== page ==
GHOST ENCOUNTERS ROYALS & ROGUES
For many centuries kings and queens have assumed their responsibility is ordained by God, so spiritual leaders insist when placing crown upon forehead at the coronation. History remembers good royals, mediocre royals, bad and the rogue; but do royals receive special protection by way of privilege of position, from becoming a ghost, even the worst rogues? Is Divine Right any protection against the supernatural?
Available in ebook or print version
Carisbrooke Castle, Newport, Isle of Wight
The Ghost of the Battlements
A ghost is often seen roaming the battlements of Carisbrooke Castle, and some people believe it to be the sad lost soul of doomed King Charles I who was imprisoned here in the mid 1600s. But those who have seen the ghost up close say it seems to be from an earlier period than the 17th century.
Old Grammar School, Newport, Isle of Wight
The Not-So-Great-Escape #2
Newport has some fascinating hauntings, for ghosts of all variety roam its venerable buildings and streets. Ghostly candlelight is seen at the windows of the Old Grammar school on St James’ Street; nearby the Sun Inn building on Holyrood Street is the scene of terrifying supernatural dramas; and some people have encountered a sinister dark shape who stalks the old church yard – now Church Litten park – where once stood the town’s archery butts.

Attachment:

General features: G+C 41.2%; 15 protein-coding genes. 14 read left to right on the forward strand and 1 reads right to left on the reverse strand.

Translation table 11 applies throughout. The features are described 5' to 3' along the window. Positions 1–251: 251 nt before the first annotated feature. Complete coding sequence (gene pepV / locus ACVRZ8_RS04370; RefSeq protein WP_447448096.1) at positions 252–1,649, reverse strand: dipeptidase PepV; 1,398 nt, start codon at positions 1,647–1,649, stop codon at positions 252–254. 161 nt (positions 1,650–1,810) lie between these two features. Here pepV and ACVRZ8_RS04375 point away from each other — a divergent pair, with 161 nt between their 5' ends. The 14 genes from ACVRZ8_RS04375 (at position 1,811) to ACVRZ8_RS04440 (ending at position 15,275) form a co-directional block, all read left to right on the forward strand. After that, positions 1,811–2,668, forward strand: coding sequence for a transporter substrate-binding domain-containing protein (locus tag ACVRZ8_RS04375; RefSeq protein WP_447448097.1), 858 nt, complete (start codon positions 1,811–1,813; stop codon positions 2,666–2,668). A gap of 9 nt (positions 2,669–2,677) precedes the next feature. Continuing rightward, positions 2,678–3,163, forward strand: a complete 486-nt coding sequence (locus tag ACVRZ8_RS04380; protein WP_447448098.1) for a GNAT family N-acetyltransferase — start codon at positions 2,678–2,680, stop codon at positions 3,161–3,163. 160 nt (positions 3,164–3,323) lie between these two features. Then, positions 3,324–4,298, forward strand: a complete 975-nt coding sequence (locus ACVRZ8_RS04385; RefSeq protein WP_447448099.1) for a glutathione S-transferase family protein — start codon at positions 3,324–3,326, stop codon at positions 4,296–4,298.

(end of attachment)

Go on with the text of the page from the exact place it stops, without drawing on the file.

Quarr Abbey, Ryde, Isle of Wight
The White-petalled Coffin
Quarr Abbey near Ryde, once was the Island’s greatest house of God, among the first Benedictine monasteries in England, dedicated to the Virgin Mary. It was torn down during the 1500s on the orders of Captain Worsley ‘The Fortifier’; the tombs of the Wight’s great Norman lords were cracked open and plundered, though that destruction caused a curious karma for the Worsleys.
Sometimes a ghostly funeral procession can be seen near the old abbey ruins, following a coffin scattered with white petals, which may be a clue.
Appuldurcombe House, Godshill, Isle of Wight
The Power of Love
Appuldurcombe House was the principal seat of the Wight Worsleys, the most powerful, most royally-favoured family on the Island. This beautiful house suffered enough destruction as to leave it uninhabitable to the living. The dead, however, seem still to be enjoying its former comforts and grandeur. A blighted house may keep away the quick, but has no effect, it seems, upon the dead.
Royal Yacht Squadron, Cowes, Isle of Wight
The world-famous Royal Yacht Squadron in Cowes was originally a Tudor gun platform built during the time Sir Richard Worsley was Captain of the island. It was designed to repel French warfleets, so irksome to big king Henry VIIIth. A Tudor ghost had not vacated the building; one of two ghosts separated only by architecture and class, but they shared an unexpected commonality and problem: murder. And there’s a body in the basement.
Yarmouth Castle, Yarmouth, Isle of Wight
The Ghost Gunner’s Woe
Yarmouth Castle was another gun fortress built on the orders of big Henry VIII to defend the town against French invasion marauding. Some say that once built it was redundant as there never was another attack. But the ghost of Yarmouth Castle had seen action somewhere.
The ghost of Yarmouth castle terrified the troops stationed here during WWII.
Needles Old Battery, Alum Bay, Isle of Wight
Last of the Lamp-wick Trimmers